6: Richard Schiffman, Hunger, Food Security, and the African Land Grab, Ethics and International Affairs, http://www.ethicsandinternationalaffairs.org/2013/hunger-food-security-and-the-african-land-grab-full-text/ (September 13, 2013)
7: Devon Douglas-Bowers, Rebels, Resources and Refugees: The Conflict in Mali, The Hampton Institute, http://www.hamptoninstitution.org/mali.html#.Ulib4FBwrgw (August 21, 2013)
8: Yale University Genocide Studies Program, Congo Free State, 1885-1908, http://www.yale.edu/gsp/colonial/belgian_congo/index.html
Friday, October 4, 2013
Given the current government shutdown, impending battle over the debt ceiling, and the horrible effects of sequestration, I thought that it would be relevant to publish an article I wrote two years ago in regards to the irony of austerity measures as the issues are still very much with us.
For quite some time now the United States has had a mountain of debt which has grown to the point where it is now unpayable. Only recently, (since Obama came into office and the Tea Party came about) has the federal government been paying attention to its spending rates. The main solution that has been pushed by the Republicans is austerity. Those in power act as if these cuts will suddenly cure all the nation’s economic woes, while ignoring the massive ‘defense’ budget. It seems that our representatives either are not aware of or are ignoring just how inhumane and ironic austerity is.
Recently, Providence, the capital of Rhode Island, sent a message to all of its public teachers telling them that they could potentially be laid off by year’s end. The local government reasoned that it was necessary “because of the dire fiscal straits that both Providence and its school system are in.” This puts the education of many school children at risk. The effects of these cuts will most likely be larger class sizes and a lower quality of education for attendees of public schools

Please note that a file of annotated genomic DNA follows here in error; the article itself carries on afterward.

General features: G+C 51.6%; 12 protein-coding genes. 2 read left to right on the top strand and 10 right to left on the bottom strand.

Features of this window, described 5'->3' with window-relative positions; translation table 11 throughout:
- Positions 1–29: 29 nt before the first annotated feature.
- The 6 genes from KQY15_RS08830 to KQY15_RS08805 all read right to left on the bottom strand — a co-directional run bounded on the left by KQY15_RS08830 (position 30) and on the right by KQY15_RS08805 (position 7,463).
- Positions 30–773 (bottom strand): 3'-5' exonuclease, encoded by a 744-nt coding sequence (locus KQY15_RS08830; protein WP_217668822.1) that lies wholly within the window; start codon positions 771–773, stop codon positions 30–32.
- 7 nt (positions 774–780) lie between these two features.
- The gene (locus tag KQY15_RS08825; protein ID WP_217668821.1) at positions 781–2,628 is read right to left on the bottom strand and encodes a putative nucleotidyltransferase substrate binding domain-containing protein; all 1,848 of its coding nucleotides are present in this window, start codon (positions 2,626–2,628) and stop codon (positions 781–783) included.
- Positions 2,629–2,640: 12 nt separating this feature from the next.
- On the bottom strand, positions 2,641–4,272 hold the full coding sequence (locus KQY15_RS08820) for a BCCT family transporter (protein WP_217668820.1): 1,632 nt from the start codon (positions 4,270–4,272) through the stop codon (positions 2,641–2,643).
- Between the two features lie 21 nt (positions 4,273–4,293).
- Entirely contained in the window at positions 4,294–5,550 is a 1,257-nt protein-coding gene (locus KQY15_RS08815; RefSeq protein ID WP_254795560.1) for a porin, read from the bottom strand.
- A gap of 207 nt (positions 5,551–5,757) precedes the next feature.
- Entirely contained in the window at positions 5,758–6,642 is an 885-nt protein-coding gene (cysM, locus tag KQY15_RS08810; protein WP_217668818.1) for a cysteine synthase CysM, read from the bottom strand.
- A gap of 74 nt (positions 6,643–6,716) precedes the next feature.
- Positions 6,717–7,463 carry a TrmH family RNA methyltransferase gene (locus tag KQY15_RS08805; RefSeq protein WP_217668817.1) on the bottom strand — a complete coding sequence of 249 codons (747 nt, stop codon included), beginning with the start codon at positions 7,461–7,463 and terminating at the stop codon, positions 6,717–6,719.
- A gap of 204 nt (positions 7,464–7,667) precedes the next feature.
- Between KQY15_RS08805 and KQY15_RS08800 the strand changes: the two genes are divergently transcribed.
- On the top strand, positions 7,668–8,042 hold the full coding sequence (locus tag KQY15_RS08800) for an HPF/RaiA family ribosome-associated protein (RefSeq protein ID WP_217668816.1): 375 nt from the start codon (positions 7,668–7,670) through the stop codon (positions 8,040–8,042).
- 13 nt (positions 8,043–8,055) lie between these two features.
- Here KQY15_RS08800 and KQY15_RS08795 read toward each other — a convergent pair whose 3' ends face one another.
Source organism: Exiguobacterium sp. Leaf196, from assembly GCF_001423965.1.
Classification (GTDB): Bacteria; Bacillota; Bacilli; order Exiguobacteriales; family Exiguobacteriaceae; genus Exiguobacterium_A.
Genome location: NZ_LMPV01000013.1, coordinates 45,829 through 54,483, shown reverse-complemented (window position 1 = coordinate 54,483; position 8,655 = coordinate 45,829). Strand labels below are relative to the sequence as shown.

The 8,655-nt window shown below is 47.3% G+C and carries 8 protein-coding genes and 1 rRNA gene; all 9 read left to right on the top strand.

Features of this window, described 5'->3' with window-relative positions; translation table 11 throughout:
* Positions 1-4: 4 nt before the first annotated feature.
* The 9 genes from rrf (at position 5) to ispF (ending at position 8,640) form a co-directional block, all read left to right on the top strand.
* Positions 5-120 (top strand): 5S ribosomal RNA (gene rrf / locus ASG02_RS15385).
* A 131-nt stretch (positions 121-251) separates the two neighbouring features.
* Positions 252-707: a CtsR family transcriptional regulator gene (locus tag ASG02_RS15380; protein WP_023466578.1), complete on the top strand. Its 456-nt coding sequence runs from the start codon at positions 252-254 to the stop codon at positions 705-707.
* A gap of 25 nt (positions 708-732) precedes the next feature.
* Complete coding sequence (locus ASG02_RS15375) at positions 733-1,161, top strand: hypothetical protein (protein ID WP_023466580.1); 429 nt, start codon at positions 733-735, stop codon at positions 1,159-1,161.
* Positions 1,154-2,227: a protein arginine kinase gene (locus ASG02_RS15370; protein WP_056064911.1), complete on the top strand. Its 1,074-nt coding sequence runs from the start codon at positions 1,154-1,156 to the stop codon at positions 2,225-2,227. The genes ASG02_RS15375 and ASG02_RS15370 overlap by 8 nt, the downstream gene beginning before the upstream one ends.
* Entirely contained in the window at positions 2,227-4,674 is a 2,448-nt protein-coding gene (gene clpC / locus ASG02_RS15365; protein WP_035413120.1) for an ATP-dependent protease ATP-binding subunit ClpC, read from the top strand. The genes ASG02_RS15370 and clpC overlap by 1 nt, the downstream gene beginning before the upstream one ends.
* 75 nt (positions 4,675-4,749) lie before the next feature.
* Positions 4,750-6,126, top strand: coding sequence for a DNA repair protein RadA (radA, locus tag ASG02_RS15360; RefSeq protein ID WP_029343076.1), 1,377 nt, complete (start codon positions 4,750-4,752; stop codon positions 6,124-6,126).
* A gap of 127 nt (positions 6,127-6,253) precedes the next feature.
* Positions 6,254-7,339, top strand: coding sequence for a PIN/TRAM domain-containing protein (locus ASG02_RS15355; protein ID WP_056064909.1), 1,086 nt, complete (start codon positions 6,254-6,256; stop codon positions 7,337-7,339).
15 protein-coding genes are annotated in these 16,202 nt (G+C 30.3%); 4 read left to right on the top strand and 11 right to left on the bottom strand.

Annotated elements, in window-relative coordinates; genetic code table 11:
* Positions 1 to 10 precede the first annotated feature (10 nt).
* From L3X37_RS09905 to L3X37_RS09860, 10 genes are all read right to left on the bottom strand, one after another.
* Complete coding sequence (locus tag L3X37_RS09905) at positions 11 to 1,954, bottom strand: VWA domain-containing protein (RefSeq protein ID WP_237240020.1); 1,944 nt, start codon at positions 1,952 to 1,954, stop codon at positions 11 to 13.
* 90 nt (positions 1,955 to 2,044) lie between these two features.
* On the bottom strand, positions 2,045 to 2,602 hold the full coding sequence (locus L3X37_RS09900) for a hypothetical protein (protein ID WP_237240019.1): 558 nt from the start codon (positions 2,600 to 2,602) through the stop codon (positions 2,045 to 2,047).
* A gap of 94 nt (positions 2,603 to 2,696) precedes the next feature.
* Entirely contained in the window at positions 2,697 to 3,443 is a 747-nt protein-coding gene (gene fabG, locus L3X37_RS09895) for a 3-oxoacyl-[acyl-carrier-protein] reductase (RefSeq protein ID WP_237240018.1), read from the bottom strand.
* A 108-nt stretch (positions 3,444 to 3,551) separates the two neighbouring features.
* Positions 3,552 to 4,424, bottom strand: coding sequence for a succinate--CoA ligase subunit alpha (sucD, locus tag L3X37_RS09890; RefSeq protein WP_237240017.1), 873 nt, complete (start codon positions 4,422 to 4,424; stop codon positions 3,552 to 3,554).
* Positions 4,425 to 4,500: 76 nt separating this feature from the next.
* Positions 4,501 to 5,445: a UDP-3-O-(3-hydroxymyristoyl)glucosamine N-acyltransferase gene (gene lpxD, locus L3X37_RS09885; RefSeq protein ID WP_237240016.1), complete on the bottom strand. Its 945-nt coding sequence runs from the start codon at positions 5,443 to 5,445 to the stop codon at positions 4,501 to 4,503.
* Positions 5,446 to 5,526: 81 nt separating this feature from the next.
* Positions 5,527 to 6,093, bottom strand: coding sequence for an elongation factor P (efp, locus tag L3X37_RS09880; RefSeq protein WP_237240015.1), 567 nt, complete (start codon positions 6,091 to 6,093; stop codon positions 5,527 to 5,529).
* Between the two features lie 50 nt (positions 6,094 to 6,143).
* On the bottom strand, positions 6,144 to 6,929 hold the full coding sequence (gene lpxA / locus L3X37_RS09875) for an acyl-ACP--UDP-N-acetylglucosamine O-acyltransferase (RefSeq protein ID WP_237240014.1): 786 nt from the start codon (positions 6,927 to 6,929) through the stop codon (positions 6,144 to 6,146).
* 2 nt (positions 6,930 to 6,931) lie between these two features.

Also, the federal government is planning to cut Pell Grants, which aid many low-income college students in paying for their education. This proposal is actually unfair in that it “hurts Pell Grant funding more severely than other budget items" and the current increase is only to make up for the increases that should have happened during the Bush administration. Due to these Pell Grant cuts and increases in college tuition costs, many low-income college students may very well be forced to drop out.